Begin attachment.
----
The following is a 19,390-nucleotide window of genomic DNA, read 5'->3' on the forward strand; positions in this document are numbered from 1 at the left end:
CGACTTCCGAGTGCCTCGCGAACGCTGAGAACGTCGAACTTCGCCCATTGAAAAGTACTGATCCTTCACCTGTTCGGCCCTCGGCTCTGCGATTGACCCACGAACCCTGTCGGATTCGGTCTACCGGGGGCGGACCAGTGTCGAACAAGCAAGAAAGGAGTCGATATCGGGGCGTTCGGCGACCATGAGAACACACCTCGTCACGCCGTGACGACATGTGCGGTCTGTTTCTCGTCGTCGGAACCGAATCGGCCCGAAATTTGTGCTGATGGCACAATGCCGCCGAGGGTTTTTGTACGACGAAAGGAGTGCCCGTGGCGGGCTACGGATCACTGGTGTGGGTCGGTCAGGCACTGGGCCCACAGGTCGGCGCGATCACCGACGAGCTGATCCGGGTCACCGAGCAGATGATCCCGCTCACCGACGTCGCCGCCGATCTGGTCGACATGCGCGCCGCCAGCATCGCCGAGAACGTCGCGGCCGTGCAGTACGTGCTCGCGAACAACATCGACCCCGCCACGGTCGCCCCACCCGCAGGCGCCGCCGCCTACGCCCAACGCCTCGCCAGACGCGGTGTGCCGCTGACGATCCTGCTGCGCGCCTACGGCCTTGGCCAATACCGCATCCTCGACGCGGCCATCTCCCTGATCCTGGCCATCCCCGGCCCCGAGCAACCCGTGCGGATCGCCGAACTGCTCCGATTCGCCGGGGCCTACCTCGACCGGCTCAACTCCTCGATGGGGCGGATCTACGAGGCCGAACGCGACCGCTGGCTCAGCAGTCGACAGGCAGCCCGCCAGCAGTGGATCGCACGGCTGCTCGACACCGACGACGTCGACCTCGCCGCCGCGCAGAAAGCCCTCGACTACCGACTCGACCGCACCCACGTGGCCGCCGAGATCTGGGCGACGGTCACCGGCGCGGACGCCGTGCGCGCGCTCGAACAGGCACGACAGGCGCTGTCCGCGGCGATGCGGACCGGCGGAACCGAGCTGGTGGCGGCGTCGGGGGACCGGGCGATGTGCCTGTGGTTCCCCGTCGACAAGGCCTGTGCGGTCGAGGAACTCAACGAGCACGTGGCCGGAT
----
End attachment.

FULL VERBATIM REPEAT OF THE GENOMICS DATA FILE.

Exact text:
The following is a 19,390-nucleotide window of genomic DNA, read 5'->3' on the forward strand; positions in this document are numbered from 1 at the left end:
CGACTTCCGAGTGCCTCGCGAACGCTGAGAACGTCGAACTTCGCCCATTGAAAAGTACTGATCCTTCACCTGTTCGGCCCTCGGCTCTGCGATTGACCCACGAACCCTGTCGGATTCGGTCTACCGGGGGCGGACCAGTGTCGAACAAGCAAGAAAGGAGTCGATATCGGGGCGTTCGGCGACCATGAGAACACACCTCGTCACGCCGTGACGACATGTGCGGTCTGTTTCTCGTCGTCGGAACCGAATCGGCCCGAAATTTGTGCTGATGGCACAATGCCGCCGAGGGTTTTTGTACGACGAAAGGAGTGCCCGTGGCGGGCTACGGATCACTGGTGTGGGTCGGTCAGGCACTGGGCCCACAGGTCGGCGCGATCACCGACGAGCTGATCCGGGTCACCGAGCAGATGATCCCGCTCACCGACGTCGCCGCCGATCTGGTCGACATGCGCGCCGCCAGCATCGCCGAGAACGTCGCGGCCGTGCAGTACGTGCTCGCGAACAACATCGACCCCGCCACGGTCGCCCCACCCGCAGGCGCCGCCGCCTACGCCCAACGCCTCGCCAGACGCGGTGTGCCGCTGACGATCCTGCTGCGCGCCTACGGCCTTGGCCAATACCGCATCCTCGACGCGGCCATCTCCCTGATCCTGGCCATCCCCGGCCCCGAGCAACCCGTGCGGATCGCCGAACTGCTCCGATTCGCCGGGGCCTACCTCGACCGGCTCAACTCCTCGATGGGGCGGATCTACGAGGCCGAACGCGACCGCTGGCTCAGCAGTCGACAGGCAGCCCGCCAGCAGTGGATCGCACGGCTGCTCGACACCGACGACGTCGACCTCGCCGCCGCGCAGAAAGCCCTCGACTACCGACTCGACCGCACCCACGTGGCCGCCGAGATCTGGGCGACGGTCACCGGCGCGGACGCCGTGCGCGCGCTCGAACAGGCACGACAGGCGCTGTCCGCGGCGATGCGGACCGGCGGAACCGAGCTGGTGGCGGCGTCGGGGGACCGGGCGATGTGCCTGTGGTTCCCCGTCGACAAGGCCTGTGCGGTCGAGGAACTCAACGAGCACGTGGCCGGAT